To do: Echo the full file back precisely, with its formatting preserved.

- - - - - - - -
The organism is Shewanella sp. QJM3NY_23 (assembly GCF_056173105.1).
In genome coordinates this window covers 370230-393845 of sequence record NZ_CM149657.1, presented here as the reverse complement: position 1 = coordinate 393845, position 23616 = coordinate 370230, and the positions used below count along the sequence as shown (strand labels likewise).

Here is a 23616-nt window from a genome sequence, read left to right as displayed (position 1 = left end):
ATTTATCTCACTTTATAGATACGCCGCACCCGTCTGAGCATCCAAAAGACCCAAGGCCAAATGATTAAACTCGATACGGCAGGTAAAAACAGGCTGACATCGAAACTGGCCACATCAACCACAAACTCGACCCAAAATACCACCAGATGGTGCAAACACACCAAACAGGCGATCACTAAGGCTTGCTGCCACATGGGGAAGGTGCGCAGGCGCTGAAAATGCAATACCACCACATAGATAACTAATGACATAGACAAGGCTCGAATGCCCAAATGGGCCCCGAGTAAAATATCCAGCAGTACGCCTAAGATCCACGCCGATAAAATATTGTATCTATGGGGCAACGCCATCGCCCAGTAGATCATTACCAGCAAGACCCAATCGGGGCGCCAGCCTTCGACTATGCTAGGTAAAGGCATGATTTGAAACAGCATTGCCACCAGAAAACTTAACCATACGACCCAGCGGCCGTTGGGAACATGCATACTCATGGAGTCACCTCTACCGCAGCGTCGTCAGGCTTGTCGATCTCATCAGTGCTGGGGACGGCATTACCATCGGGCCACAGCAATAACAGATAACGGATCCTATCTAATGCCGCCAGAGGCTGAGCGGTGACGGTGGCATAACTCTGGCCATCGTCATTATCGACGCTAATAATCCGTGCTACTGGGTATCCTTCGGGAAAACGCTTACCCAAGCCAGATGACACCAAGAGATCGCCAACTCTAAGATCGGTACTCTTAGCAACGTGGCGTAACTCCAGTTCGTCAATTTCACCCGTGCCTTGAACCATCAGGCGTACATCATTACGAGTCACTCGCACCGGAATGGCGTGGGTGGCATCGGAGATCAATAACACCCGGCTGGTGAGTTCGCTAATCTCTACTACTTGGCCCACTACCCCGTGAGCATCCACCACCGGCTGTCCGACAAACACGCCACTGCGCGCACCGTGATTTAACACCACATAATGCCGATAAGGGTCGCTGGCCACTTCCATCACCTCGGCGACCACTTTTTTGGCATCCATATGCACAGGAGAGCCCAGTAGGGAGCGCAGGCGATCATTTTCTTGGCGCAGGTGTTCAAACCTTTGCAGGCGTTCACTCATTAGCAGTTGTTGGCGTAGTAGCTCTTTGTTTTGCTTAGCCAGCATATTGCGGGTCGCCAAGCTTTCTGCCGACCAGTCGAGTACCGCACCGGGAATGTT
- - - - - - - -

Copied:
The organism is Shewanella sp. QJM3NY_23 (assembly GCF_056173105.1).
In genome coordinates this window covers 370230-393845 of sequence record NZ_CM149657.1, presented here as the reverse complement: position 1 = coordinate 393845, position 23616 = coordinate 370230, and the positions used below count along the sequence as shown (strand labels likewise).

Here is a 23616-nt window from a genome sequence, read left to right as displayed (position 1 = left end):
ATTTATCTCACTTTATAGATACGCCGCACCCGTCTGAGCATCCAAAAGACCCAAGGCCAAATGATTAAACTCGATACGGCAGGTAAAAACAGGCTGACATCGAAACTGGCCACATCAACCACAAACTCGACCCAAAATACCACCAGATGGTGCAAACACACCAAACAGGCGATCACTAAGGCTTGCTGCCACATGGGGAAGGTGCGCAGGCGCTGAAAATGCAATACCACCACATAGATAACTAATGACATAGACAAGGCTCGAATGCCCAAATGGGCCCCGAGTAAAATATCCAGCAGTACGCCTAAGATCCACGCCGATAAAATATTGTATCTATGGGGCAACGCCATCGCCCAGTAGATCATTACCAGCAAGACCCAATCGGGGCGCCAGCCTTCGACTATGCTAGGTAAAGGCATGATTTGAAACAGCATTGCCACCAGAAAACTTAACCATACGACCCAGCGGCCGTTGGGAACATGCATACTCATGGAGTCACCTCTACCGCAGCGTCGTCAGGCTTGTCGATCTCATCAGTGCTGGGGACGGCATTACCATCGGGCCACAGCAATAACAGATAACGGATCCTATCTAATGCCGCCAGAGGCTGAGCGGTGACGGTGGCATAACTCTGGCCATCGTCATTATCGACGCTAATAATCCGTGCTACTGGGTATCCTTCGGGAAAACGCTTACCCAAGCCAGATGACACCAAGAGATCGCCAACTCTAAGATCGGTACTCTTAGCAACGTGGCGTAACTCCAGTTCGTCAATTTCACCCGTGCCTTGAACCATCAGGCGTACATCATTACGAGTCACTCGCACCGGAATGGCGTGGGTGGCATCGGAGATCAATAACACCCGGCTGGTGAGTTCGCTAATCTCTACTACTTGGCCCACTACCCCGTGAGCATCCACCACCGGCTGTCCGACAAACACGCCACTGCGCGCACCGTGATTTAACACCACATAATGCCGATAAGGGTCGCTGGCCACTTCCATCACCTCGGCGACCACTTTTTTGGCATCCATATGCACAGGAGAGCCCAGTAGGGAGCGCAGGCGATCATTTTCTTGGCGCAGGTGTTCAAACCTTTGCAGGCGTTCACTCATTAGCAGTTGTTGGCGTAGTAGCTCTTTGTTTTGCTTAGCCAGCATATTGCGGGTCGCCAAGCTTTCTGCCGACCAGTCGAGTACCGCACCGGGAATGTT